The languid pace is punctuated now than then by scenes of intense action. These exist to showcase just how badass both Cassidy and Tulip O’Hare are. It feels like a sharp modernising of the two characters and we don’t mind this. In the comics they can definitely both hold their own in fights, but we don’t see them off living their own action-packed adventures, like we do here. Rather, their battles tend to all relate directly to helping Jesse. We liked watching both of them kick ass with a violent brutality here.
Joseph Gilgun we feel has been particularly well-cast and the show is getting Cassidy almost spot on so far. From everything down to his jovial attitude (we loved the “Jesus, what kind of Preacher are you?” line and Gilgun’s strange chuckle following this), to his tendency to wear large sunglasses when the Sunlight is close (“any spare curtains?”), to his ability to regenerate after being injured. We feel that Cassidy is the best cast of the core trio.
That is not to say that Ruth Negga and Dominic Cooper are bad. Ruth’s Tulip is very different to the comics but so far she is powerful and full of confidence, and we love her. One thing that is really crucial that they get right is that Negga and Cooper have the world shattering chemistry that Tulip and Jesse have in the comics. We didn’t really get that from this pilot, but it’s early days yet.
Dominic is well known for having that coolness that is essential for Jesse Custer, and again – although he looks quite different to comic book Jesse, we’re fine with his casting so far. We felt like he played it a little too on the timid-side, but again – this is likely just the show working Jesse up into the confident man we know and love (the episode did feature Jesse smiling while fighting – clearly enjoying the tumble).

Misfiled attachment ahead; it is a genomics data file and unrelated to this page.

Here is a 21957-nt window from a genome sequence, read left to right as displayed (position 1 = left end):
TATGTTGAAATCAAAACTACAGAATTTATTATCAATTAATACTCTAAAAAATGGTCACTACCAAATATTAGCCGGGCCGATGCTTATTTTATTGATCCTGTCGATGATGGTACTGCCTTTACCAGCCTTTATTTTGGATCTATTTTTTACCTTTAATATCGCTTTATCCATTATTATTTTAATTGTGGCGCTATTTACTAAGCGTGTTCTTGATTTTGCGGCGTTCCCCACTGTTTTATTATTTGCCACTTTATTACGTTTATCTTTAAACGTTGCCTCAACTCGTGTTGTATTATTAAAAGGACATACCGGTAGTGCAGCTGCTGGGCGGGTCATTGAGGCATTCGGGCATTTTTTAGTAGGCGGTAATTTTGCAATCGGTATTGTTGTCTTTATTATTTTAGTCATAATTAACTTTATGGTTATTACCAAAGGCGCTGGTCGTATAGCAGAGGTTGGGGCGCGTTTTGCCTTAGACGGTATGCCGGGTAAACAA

Which brings us to the man that Jesse learned his values from – his Father, John Custer. We adored getting to see those very brief flashbacks of John being executed, because not only did John spit out that crucial and brilliant line about too many bad men in the world, but this also very likely means we will be getting the Marie L’Angelle/Jody/T.C. arc at some point (Jesse’s “family” growing up and the source of his abusive childhood). This is something that we truly cannot wait for.
Another character that the show gets right is Arseface (Eugene Root). Post his suicide-attempt, Arseface adopted a very optimistic outlook on life and is somewhat more naive and basic than he was pre-shooting. We got that from the character here – Eugene came across as kind hearted and touching and fully in line with what we wanted from an adaptation. The only differences here are that Hugo Root acknowledges his son and doesn’t seem to be abusive (rather the opposite) and that Eugene’s mother is still around.
The episode had its share of subtle nods. One was these was a news broadcast on TV about Tom Cruise exploding while speaking to Scientologists (we like the Genesis travelled around trying different faiths, including Satanists), which is hilarious and we love that Cruise agreed to allow this. Another nod was Jesse and Betsy having their conversation in a room seemingly directly adjacent (a blood spattered man walks out of a nearby door) to the Quincannon Meat & Power processing factory.
Odin Quincannon is a crucial and disgusting villain in the comics (for more information on this character, read our supporting characters article). In the show he will be played by Jackie Earle Haley and we cannot wait to see what Haley does with the role.
The episode closes out with a smart move – something not in the comics, but which effectively showcases the true nature of Jesse’s “word of God” power. This is when one of Jesse’s congregation takes the “open your heart” command from Jesse and acts upon it literally (of course, without a choice in the matter, due to Genesis’ power).
This pilot episode both pleased us immensely and also let us down very marginally, but overall we love what we’re seeing so far. AMC are making us very happy comic book fans indeed and we cannot wait to see how (and if) the show plays out all of our favourite comic book moments.
Image credits: AMC